Recently, discussing corporate culture and disruption, I was asked how is it that organisations cling to old views in the face of disruptive change.  How do people whose businesses are threatened still deny the need for fundamental change.  Many of these organisations cling to the past even when their performance has already begun to change for the worse.
As we talked familiar patterns of conversations in these organisations came to mind:
  • fad spotters who declare the inconvenient trend will is temporary or suits only marginal customers or competitors
  • past successes who can’t move beyond what worked before
  • boiled frogs that never don’t jump out until too late
  • safety first who fear loss and demand certainty, less risk, better proof or ROI
  • ostriches who see only what is convenient and celebrate variation as reversals of the trend
  • the wiser who know better than their colleagues, customers and competitors
  • premium providers who forget premium means more valuable and more relevant
  • technicians who see the great unravelling of the trend ahead because of a better technical solution or a flaw in the new technology
  • underlying performers who adjust away the difficulties to show sunshine underneath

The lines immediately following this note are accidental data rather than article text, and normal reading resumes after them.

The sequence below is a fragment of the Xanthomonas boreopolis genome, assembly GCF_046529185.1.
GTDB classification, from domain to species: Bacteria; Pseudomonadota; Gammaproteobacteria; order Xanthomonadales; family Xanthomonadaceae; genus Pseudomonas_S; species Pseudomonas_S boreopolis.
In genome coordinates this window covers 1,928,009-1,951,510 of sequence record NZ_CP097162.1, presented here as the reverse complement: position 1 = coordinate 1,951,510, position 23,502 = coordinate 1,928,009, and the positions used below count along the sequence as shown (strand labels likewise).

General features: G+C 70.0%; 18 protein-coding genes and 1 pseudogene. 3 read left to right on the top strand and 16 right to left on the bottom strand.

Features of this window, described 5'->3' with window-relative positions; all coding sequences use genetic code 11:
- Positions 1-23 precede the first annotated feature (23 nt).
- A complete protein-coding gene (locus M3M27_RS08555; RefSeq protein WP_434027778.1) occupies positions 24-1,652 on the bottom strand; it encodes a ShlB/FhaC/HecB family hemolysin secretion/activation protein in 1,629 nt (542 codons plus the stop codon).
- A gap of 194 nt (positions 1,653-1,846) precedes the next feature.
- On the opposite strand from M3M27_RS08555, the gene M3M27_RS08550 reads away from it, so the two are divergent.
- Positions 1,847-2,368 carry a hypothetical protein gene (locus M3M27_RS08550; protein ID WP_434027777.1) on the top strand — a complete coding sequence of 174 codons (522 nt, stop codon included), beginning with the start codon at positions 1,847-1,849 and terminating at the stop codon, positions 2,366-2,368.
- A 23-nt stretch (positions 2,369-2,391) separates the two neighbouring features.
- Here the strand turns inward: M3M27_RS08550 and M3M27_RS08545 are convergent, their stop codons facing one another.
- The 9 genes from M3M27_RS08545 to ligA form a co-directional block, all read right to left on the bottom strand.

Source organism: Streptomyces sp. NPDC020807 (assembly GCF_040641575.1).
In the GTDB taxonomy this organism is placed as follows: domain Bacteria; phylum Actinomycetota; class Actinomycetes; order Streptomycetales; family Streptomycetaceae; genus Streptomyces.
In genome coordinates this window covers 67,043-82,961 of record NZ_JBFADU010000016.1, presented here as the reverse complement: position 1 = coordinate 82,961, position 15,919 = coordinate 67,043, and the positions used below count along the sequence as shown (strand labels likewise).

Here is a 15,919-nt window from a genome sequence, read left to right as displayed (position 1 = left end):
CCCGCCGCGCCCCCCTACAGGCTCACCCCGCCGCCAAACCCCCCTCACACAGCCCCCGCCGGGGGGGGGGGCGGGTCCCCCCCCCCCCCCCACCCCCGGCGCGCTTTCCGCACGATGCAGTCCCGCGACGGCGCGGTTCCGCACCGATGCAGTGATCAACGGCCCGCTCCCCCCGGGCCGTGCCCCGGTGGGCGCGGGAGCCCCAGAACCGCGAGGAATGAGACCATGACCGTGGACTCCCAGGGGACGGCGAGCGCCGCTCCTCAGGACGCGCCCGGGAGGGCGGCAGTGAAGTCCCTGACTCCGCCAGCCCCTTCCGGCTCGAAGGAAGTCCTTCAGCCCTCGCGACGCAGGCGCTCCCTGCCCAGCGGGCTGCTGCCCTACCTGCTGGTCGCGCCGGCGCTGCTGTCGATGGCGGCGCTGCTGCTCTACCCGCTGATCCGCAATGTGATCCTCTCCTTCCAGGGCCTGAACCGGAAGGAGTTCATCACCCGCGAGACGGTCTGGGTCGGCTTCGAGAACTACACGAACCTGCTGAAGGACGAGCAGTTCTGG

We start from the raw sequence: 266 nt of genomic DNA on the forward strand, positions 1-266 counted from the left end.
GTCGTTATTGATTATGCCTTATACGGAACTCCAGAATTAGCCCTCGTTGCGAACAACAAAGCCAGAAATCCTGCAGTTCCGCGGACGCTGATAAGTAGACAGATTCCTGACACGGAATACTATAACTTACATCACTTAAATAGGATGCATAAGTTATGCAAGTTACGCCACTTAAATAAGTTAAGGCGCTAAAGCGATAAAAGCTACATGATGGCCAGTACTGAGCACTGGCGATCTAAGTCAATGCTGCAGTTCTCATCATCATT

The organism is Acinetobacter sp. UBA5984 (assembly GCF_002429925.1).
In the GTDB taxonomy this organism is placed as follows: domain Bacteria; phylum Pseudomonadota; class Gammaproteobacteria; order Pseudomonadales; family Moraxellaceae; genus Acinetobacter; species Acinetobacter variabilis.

• tried & failed who know that their organisation’s failures define the limits of all future success…

I could go on this way.

One thing is common in all of these patterns: the individuals in the organisation have ceased to take inputs from their external environment. The organisation has become an echo chamber for business as usual views and any inconsistent information is discounted. 

The problem is easily rectified: engage people in the accountabilities of the real world –

  • start listening to customers and the community
  • start engaging with people beyond your own industry
  • start reading things you have not read before and 
  • start talking with people you don’t usually meet

No organisation can survive as an island.  An organisation that opens up to even the smallest amount of genuine engagement with its community discovers new insights.  This immersion and engagement will also drive to embrace new accountabilities for change.

Nobody can be an island.  We all need to be engaged in our communities.  Listening and engaging in the world outside the organisation is the surest first step to avoid the toll of disruption’s bell.